drift, the ferry at this place and the
one a short distance below town are
temporarily out of commission, and
consequently the rural mall delivery is
confined to the east side of the river
for the present.
River Fills With Logs.
ASTORIA, Or., Nov. 3. (Special.) Cap
tain Joseph Allyne, the pilot who brought
the steamer Roanoke down the river last
night, reports that the river in the vicin
ity of Rainier was filled with logs that
evidently came out of the Lewis River.
He estimated them at several million feet.
Storm Increases Fish Run.
ASTORIA. Or., Nov. 3. (Special.) The
recent "storm brought an unexpected run
of fish into the river and what gear is in
the water is making good catches. The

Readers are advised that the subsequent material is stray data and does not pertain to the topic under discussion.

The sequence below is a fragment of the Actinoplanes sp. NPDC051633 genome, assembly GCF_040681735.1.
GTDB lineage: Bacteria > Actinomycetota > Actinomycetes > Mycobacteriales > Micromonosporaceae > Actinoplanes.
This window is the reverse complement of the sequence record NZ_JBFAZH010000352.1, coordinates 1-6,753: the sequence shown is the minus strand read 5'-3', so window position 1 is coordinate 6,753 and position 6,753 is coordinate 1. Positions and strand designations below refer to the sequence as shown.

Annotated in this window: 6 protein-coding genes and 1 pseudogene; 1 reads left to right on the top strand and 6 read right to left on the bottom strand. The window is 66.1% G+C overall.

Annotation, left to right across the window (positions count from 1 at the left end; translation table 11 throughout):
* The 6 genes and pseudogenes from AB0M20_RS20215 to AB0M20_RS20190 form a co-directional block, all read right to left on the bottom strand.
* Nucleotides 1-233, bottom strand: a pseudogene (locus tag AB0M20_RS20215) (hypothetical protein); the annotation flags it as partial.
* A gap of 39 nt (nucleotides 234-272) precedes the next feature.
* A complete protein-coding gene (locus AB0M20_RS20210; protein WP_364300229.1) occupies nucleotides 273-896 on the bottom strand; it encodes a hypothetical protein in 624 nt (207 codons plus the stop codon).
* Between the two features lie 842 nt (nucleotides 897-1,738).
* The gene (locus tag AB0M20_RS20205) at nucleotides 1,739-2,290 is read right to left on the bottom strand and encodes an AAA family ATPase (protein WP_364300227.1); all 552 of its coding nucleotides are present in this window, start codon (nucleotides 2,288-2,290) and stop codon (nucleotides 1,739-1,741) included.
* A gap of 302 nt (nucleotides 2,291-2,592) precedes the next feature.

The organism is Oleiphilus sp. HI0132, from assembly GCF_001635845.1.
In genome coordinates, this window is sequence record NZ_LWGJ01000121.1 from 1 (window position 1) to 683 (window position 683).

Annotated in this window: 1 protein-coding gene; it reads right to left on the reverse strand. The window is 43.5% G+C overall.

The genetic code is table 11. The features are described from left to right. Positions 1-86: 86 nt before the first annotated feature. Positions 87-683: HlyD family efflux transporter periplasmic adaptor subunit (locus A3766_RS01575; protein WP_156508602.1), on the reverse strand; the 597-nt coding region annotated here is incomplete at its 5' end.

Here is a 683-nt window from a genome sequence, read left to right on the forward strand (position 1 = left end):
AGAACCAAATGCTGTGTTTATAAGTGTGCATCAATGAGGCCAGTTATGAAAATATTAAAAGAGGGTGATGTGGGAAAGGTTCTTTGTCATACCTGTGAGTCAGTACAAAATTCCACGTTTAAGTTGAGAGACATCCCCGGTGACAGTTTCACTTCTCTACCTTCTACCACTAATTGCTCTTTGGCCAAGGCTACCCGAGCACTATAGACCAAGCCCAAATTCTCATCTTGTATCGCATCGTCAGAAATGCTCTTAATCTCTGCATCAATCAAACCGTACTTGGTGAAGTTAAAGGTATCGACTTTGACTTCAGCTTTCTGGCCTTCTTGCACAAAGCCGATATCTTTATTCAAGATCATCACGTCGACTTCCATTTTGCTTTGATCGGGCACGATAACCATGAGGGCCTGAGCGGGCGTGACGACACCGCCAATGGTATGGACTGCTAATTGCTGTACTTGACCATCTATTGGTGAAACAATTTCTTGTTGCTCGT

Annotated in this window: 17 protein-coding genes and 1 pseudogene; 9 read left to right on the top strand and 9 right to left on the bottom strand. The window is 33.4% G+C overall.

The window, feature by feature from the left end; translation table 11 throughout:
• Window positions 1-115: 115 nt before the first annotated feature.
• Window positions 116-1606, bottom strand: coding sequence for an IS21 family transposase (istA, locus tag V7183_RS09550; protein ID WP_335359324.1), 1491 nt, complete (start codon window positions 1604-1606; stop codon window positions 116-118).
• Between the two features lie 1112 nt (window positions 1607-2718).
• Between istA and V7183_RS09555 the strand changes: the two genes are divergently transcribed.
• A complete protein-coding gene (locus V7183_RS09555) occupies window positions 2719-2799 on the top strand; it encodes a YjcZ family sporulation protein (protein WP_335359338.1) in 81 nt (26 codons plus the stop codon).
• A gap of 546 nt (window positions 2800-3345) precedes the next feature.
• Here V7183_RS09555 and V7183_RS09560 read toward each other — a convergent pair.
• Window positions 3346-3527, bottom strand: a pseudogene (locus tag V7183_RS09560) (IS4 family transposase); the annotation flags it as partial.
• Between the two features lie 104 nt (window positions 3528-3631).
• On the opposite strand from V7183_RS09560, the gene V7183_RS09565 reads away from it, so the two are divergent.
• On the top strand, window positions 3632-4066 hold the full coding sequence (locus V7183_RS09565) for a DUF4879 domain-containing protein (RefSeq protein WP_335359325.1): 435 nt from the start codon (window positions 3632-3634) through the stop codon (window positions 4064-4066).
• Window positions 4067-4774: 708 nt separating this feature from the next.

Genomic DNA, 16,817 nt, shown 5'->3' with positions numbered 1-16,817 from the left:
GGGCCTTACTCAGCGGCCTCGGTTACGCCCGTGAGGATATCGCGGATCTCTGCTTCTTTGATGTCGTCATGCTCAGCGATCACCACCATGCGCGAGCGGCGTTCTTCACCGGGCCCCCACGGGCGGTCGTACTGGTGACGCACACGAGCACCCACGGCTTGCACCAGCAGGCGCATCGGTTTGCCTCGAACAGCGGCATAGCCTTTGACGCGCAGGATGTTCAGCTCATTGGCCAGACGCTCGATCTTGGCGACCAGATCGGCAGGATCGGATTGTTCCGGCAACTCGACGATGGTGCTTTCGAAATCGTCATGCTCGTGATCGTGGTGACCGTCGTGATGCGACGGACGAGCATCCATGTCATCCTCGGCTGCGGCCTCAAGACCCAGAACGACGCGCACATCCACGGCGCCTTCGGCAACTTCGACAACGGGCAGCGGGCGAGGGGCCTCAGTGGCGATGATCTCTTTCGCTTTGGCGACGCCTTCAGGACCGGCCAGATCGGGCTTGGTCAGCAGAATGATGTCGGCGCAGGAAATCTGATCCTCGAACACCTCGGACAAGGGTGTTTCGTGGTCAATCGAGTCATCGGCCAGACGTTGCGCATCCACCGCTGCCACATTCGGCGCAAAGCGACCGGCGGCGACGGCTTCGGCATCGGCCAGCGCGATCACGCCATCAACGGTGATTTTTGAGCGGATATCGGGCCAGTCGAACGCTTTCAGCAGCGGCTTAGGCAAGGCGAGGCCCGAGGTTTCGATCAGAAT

prices now being paid the fishermen are
34 cents per pound for sllversides and 5
cents each for dog salmon.
Agent Williams Promoted.
HOQUIAM. Wash., Nov. 3. (Special.)
M. H. Williams, agent in this city for the
Northern Pacific Railroad Company, has
been promoted to the office of general
agent of the Grays Harbor district, a
promotion which will meet with the
hearty approval of every resident of the
Cascade Company Gets Contract.
VANCOUVER. Wash.,- Nov. 3. (Spe
cial.) Contract for constructing sewers
on Grant, Harney, Ingalls, and Jeffer
son streets, was let by the City Council
last evening, to the Cascades Contract
Company for $17,569.66.
Heavy Rains Help Wheat LandJ.
ATTALIA, Wash.. Nov. 3. (Special.)
This section has had more rain during
the past ten days than for two years
previous. It Is a great help to Fall seed
ing and planting.
For any case of Kidney. Bladder or
Rheumatic trouble Hall's Texas Won
der cannot cure if taken In time and